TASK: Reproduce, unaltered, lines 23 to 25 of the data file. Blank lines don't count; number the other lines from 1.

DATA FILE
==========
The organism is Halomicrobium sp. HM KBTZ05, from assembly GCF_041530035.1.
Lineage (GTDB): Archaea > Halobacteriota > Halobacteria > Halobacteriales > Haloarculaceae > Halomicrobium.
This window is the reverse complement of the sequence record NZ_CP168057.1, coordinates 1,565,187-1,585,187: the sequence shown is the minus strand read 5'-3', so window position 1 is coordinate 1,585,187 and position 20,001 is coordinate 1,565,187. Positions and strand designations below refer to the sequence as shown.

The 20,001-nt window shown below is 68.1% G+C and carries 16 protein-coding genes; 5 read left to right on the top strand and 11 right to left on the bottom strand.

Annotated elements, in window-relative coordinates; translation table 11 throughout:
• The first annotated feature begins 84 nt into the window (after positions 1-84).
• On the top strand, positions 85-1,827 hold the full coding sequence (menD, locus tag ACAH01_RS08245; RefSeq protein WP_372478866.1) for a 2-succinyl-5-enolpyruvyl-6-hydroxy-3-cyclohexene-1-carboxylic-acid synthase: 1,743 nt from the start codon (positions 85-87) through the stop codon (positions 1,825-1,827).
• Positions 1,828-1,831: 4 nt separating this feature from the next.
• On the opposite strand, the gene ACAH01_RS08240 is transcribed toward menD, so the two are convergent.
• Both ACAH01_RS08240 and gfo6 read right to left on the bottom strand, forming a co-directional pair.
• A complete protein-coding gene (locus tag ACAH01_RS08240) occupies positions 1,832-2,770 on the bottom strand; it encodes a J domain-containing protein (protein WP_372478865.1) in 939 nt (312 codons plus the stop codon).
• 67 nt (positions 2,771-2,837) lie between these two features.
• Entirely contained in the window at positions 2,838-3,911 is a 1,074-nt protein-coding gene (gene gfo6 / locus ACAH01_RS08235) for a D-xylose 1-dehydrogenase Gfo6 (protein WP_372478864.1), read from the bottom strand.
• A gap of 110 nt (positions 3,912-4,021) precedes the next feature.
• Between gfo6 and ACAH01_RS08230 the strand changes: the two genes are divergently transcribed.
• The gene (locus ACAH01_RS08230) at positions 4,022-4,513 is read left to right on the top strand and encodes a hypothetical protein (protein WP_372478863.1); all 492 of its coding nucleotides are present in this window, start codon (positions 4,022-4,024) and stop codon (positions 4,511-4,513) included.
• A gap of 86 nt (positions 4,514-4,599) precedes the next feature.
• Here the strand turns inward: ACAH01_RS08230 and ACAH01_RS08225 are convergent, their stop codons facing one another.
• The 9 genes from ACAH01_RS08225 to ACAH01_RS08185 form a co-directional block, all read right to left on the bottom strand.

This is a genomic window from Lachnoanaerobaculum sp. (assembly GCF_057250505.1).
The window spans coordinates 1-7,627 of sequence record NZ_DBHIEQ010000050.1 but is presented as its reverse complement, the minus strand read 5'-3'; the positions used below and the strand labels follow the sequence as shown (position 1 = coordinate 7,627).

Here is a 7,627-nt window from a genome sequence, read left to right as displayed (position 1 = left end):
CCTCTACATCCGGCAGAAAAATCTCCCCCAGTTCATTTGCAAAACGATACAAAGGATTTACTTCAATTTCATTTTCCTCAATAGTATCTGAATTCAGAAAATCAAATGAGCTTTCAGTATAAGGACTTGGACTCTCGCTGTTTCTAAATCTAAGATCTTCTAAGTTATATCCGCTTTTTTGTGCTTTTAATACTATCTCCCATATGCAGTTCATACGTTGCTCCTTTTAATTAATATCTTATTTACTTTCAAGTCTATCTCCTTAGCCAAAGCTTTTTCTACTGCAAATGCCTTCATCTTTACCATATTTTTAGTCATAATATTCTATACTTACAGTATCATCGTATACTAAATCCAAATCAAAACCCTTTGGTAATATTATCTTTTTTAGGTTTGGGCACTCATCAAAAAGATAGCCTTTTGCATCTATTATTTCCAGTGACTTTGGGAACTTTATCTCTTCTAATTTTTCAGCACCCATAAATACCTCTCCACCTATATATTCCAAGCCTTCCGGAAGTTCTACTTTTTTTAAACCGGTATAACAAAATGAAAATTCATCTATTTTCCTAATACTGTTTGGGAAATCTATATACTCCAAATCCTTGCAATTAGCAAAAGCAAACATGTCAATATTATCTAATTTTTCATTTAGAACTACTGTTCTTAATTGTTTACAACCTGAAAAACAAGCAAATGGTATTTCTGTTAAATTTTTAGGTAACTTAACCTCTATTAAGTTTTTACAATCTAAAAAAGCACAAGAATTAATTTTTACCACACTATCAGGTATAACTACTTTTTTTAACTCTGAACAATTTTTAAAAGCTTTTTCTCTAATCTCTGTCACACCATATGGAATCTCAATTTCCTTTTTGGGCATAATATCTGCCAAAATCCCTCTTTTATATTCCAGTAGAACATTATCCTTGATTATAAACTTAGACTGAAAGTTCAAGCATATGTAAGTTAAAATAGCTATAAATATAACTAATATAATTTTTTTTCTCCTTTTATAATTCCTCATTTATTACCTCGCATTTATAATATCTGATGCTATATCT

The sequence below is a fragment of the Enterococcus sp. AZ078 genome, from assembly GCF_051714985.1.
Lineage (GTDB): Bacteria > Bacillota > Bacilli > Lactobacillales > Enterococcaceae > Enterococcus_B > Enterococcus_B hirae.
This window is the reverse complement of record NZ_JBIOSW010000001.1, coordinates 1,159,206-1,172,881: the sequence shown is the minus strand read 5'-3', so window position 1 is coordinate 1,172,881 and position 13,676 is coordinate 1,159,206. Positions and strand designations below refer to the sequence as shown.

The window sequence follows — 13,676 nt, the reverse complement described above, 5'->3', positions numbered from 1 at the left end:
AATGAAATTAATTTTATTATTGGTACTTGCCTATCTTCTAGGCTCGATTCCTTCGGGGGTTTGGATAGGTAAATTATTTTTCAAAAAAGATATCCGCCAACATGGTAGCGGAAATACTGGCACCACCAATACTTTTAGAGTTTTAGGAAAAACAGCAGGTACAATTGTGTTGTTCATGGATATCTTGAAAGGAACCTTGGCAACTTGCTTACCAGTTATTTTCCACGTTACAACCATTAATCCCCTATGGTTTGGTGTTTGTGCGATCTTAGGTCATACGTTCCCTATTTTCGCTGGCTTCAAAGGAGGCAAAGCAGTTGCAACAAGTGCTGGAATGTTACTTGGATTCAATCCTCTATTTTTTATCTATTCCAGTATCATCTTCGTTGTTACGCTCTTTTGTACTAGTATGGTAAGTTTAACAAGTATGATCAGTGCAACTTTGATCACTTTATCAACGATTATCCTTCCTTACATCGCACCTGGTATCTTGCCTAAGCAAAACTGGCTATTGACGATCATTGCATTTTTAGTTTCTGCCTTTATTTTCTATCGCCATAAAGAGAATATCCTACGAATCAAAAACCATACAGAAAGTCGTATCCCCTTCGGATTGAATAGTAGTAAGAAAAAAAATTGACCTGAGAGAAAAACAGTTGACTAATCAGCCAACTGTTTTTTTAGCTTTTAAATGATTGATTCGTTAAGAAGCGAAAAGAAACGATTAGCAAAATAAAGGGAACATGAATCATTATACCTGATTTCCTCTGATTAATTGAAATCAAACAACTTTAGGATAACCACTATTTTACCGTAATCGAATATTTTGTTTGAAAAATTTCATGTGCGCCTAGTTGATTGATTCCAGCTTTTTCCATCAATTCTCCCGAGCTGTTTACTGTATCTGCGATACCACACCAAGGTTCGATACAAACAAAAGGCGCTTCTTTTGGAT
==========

CCTCTACATCCGGCAGAAAAATCTCCCCCAGTTCATTTGCAAAACGATACAAAGGATTTACTTCAATTTCATTTTCCTCAATAGTATCTGAATTCAGAAAATCAAATGAGCTTTCAGTATAAGGACTTGGACTCTCGCTGTTTCTAAATCTAAGATCTTCTAAGTTATATCCGCTTTTTTGTGCTTTTAATACTATCTCCCATATGCAGTTCATACGTTGCTCCTTTTAATTAATATCTTATTTACTTTCAAGTCTATCTCCTTAGCCAAAGCTTTTTCTACTGCAAATGCCTTCATCTTTACCATATTTTTAGTCATAATATTCTATACTTACAGTATCATCGTATACTAAATCCAAATCAAAACCCTTTGGTAATATTATCTTTTTTAGGTTTGGGCACTCATCAAAAAGATAGCCTTTTGCATCTATTATTTCCAGTGACTTTGGGAACTTTATCTCTTCTAATTTTTCAGCACCCATAAATACCTCTCCACCTATATATTCCAAGCCTTCCGGAAGTTCTACTTTTTTTAAACCGGTATAACAAAATGAAAATTCATCTATTTTCCTAATACTGTTTGGGAAATCTATATACTCCAAATCCTTGCAATTAGCAAAAGCAAACATGTCAATATTATCTAATTTTTCATTTAGAACTACTGTTCTTAATTGTTTACAACCTGAAAAACAAGCAAATGGTATTTCTGTTAAATTTTTAGGTAACTTAACCTCTATTAAGTTTTTACAATCTAAAAAAGCACAAGAATTAATTTTTACCACACTATCAGGTATAACTACTTTTTTTAACTCTGAACAATTTTTAAAAGCTTTTTCTCTAATCTCTGTCACACCATATGGAATCTCAATTTCCTTTTTGGGCATAATATCTGCCAAAATCCCTCTTTTATATTCCAGTAGAACATTATCCTTGATTATAAACTTAGACTGAAAGTTCAAGCATATGTAAGTTAAAATAGCTATAAATATAACTAATATAATTTTTTTTCTCCTTTTATAATTCCTCATTTATTACCTCGCATTTATAATATCTGATGCTATATCT

The sequence below is a fragment of the Enterococcus sp. AZ078 genome, from assembly GCF_051714985.1.
Lineage (GTDB): Bacteria > Bacillota > Bacilli > Lactobacillales > Enterococcaceae > Enterococcus_B > Enterococcus_B hirae.